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Lawyer for man accused of child pornography says films weren't sexual

A person is handcuffed

The movies produced and sold by an Ontario man accused in a sweeping child pornography investigation weren’t sexual in nature but simply showed “naked boys doing silly things,” his lawyer argued Monday.

Brian Way’s lawyer told a Toronto court his client was selling films that depict the nudist lifestyle by showing boys engaging in various activities, such as riding horses or playing sports, while nude.

Though Way was aware some buyers might have a sexual interest in children, the films themselves had no sexually explicit content or sexual language, Nyron Dwyer told the judge-alone trial.

“It’s boys getting together, they do an activity, they become nude for some reason, they interact with each other while nude, then they put their clothes on and go home,” he said in his closing submissions.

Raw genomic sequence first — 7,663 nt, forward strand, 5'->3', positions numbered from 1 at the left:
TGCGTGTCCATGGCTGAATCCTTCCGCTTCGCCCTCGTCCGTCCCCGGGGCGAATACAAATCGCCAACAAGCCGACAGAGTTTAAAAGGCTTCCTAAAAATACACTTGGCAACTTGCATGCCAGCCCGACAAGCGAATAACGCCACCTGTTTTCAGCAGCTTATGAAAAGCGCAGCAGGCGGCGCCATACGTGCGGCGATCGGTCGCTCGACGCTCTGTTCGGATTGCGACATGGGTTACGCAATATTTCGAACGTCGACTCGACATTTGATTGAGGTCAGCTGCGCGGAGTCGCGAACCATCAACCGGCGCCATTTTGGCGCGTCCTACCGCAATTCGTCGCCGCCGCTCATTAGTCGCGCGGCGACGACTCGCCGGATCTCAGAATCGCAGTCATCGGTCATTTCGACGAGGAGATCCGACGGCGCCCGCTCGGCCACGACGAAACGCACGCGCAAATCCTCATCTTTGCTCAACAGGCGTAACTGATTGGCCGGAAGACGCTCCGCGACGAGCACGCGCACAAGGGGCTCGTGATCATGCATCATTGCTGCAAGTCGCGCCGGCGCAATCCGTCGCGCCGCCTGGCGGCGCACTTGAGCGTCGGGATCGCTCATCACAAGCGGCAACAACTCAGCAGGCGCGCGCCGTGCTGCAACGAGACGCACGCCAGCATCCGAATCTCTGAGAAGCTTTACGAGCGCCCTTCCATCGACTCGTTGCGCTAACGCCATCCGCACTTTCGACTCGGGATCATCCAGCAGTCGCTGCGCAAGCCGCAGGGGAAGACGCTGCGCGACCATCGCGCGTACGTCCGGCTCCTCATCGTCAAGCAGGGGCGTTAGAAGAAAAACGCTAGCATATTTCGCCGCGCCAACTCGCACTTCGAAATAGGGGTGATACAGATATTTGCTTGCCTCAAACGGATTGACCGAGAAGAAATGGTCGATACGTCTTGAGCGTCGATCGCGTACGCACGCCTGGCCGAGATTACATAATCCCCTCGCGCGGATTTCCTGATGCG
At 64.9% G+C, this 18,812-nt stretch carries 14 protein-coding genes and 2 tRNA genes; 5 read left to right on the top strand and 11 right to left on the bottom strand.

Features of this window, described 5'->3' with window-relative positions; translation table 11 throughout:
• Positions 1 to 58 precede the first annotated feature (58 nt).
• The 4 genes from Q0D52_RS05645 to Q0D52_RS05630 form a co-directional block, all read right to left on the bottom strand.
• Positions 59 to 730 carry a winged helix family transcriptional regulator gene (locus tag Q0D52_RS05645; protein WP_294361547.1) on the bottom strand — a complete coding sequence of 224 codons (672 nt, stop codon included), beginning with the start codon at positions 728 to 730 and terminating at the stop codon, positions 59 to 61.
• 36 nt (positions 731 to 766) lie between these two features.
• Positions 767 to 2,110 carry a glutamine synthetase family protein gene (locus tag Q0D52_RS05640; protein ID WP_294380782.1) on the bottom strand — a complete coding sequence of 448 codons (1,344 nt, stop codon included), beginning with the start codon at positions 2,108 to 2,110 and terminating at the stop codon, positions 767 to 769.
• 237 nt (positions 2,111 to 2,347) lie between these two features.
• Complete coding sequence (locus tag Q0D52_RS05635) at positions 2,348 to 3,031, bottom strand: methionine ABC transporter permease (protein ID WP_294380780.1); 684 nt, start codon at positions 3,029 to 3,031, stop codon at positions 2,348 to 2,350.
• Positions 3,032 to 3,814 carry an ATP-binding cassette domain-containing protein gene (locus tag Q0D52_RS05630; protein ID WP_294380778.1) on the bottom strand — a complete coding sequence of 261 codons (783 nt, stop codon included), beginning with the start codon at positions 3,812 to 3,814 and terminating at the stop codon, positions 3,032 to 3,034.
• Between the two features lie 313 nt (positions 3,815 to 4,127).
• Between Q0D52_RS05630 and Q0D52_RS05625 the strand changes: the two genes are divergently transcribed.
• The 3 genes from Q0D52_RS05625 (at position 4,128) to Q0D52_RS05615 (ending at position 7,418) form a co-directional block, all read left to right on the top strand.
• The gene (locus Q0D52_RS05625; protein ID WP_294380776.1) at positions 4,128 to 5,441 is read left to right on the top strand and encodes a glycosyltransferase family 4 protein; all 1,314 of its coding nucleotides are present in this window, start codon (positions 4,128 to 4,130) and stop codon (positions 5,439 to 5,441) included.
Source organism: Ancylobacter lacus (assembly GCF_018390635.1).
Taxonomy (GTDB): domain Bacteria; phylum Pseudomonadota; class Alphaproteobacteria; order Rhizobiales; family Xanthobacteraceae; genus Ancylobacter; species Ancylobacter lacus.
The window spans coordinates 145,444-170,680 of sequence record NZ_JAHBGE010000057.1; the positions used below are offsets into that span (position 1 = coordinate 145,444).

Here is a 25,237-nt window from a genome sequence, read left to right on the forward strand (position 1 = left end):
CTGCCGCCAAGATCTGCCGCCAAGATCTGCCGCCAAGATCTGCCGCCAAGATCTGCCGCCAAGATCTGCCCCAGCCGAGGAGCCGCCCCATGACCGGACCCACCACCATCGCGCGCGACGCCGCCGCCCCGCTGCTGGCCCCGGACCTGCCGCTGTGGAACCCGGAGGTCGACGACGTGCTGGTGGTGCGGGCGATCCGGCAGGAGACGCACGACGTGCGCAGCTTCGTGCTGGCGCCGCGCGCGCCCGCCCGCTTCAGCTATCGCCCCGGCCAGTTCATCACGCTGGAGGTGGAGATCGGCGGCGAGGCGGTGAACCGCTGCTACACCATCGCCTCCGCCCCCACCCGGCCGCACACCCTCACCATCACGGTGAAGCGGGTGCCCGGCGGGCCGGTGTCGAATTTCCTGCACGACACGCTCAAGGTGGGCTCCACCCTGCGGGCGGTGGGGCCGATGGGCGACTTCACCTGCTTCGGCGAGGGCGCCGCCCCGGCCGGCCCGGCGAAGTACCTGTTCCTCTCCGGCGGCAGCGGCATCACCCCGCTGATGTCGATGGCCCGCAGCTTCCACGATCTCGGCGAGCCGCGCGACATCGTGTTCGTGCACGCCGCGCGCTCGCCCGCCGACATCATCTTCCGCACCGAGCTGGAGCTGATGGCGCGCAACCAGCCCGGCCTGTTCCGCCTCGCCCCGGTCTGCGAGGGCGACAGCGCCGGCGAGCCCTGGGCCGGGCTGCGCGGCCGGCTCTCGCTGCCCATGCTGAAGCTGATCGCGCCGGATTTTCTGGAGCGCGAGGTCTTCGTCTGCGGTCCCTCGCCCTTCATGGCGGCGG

Despite their poor quality, the movies “do have some artistic merit to those who watch them,” the defence lawyer said.

Way has pleaded guilty to seven child pornography charges related to his home collection, but is contesting nine charges related to more than 170 of the films he sold online.

Those charges include making and possessing child pornography, possessing property obtained be crime and instructing a criminal organization.

Way was arrested in 2013 in a massive investigation that led to more than 300 arrests in Canada, the United States, Mexico and other countries.

Police said at the time he had made millions producing and selling the films through a company called Azov Films.